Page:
Building on the success of the initial DEEP project, connections were later made with social pedagogy through a serendipitous meeting between the principal investigator and Gabriel Eichsteller in ThemPra in 2016. At that time, the Welsh government had invested further funding to support the national roll-out of the DEEP approach – the challenge being to articulate what this ‘approach’ was. This was where the synergy between DEEP and social pedagogy was recognised. Both are approaches rather than methods and, as such, need support with articulation. The diamond model provided a helpful framework to help articulate the DEEP approach. This model was incorporated into the eight DEEP principles and the DEEP training curriculum, which is framed around a gardening metaphor:

  • prepare the ground (creating good learning environments through applying social pedagogy principles)

  • gather and sow the seeds (of diverse types of evidence)

  • grow the garden (using caring dialogic-learning methods).

The context in which DEEP operates

The DEEP programme operates at a national level within complex systems in Wales. Wales is a devolved UK nation where social care is delivered by a range of public, private and not-for-profit providers. Social pedagogy is not widely known or applied in Wales and yet there are strong Welsh government policy imperatives around relational mutuality, and collective learning and development as outlined in the Social Services and Well-being (Wales) Act 2014 (Welsh Government, 2014) and the Well-being of Future Generations (Wales) Act 2015 (Welsh Government, 2015). The Welsh government’s commitment to this can be seen in the extension of funding for DEEP from 2023 to 2025 to work in partnership with Social Care Wales (the national social care workforce regulation and service improvement agency in Wales) to develop a strategic approach to DEEP across Wales.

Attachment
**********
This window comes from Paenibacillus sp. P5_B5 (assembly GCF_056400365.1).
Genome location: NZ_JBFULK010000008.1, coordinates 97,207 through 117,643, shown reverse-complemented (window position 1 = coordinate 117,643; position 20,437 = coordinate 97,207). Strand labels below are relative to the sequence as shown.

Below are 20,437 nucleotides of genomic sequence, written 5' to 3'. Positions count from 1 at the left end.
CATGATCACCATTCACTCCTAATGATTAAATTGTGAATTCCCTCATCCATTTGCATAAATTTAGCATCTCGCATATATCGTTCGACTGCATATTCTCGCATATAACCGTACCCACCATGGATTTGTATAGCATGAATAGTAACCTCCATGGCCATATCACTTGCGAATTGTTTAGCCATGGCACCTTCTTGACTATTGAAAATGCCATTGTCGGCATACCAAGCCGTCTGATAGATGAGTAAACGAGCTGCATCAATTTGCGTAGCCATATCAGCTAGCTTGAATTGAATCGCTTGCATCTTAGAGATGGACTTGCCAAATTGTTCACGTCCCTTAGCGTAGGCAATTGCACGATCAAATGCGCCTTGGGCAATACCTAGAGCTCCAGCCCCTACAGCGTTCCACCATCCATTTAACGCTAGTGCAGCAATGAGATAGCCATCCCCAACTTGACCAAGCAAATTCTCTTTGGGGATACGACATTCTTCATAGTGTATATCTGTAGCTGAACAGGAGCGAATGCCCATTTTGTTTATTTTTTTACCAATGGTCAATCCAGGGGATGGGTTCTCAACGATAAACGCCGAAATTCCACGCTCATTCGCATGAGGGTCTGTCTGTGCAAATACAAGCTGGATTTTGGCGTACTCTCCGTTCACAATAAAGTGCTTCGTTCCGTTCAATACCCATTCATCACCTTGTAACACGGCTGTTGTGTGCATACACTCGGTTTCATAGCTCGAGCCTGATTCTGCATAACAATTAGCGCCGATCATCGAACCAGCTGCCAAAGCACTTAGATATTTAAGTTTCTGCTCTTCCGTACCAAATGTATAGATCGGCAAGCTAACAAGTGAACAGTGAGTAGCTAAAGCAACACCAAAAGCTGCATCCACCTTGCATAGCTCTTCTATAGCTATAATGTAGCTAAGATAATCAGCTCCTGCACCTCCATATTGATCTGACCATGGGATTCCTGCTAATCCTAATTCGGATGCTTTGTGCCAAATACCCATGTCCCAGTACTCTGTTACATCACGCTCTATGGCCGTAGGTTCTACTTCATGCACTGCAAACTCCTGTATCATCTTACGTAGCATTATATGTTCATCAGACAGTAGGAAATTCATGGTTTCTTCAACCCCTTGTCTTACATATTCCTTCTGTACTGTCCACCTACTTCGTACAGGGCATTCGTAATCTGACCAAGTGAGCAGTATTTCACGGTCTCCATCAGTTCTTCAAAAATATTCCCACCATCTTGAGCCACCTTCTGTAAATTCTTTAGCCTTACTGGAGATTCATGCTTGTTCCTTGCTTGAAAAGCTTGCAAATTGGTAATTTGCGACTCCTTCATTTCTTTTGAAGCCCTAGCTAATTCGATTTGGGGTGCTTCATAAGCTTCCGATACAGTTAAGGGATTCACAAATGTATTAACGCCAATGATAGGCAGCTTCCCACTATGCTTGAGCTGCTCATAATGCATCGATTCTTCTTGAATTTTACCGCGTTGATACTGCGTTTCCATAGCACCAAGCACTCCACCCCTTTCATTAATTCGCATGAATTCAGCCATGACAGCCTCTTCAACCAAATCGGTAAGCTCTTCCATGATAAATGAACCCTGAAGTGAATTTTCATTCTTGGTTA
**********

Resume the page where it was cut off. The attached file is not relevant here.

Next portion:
As DEEP embarked on its learning/evaluation journey, members of its steering group, which comprised practitioners, academics and interested citizens, identified enablers and challenges for the programme (see Table 1). They not only highlighted examples of positive social care practice in Wales, but also noted organisational practices that pull in a different direction to the values of social pedagogy. The evaluation period (2020–3) was also a time of significant strain on social care services in the UK due to the Covid-19 pandemic and the cost-of-living crisis contributing to workforce turnover, shortages and burnout (BBC, 2022; Senedd Research, 2021). As Cameron et al. (2021) have highlighted, although the policy context in Wales can be seen as supportive of social pedagogy approaches, there are systemic and institutional challenges in social care.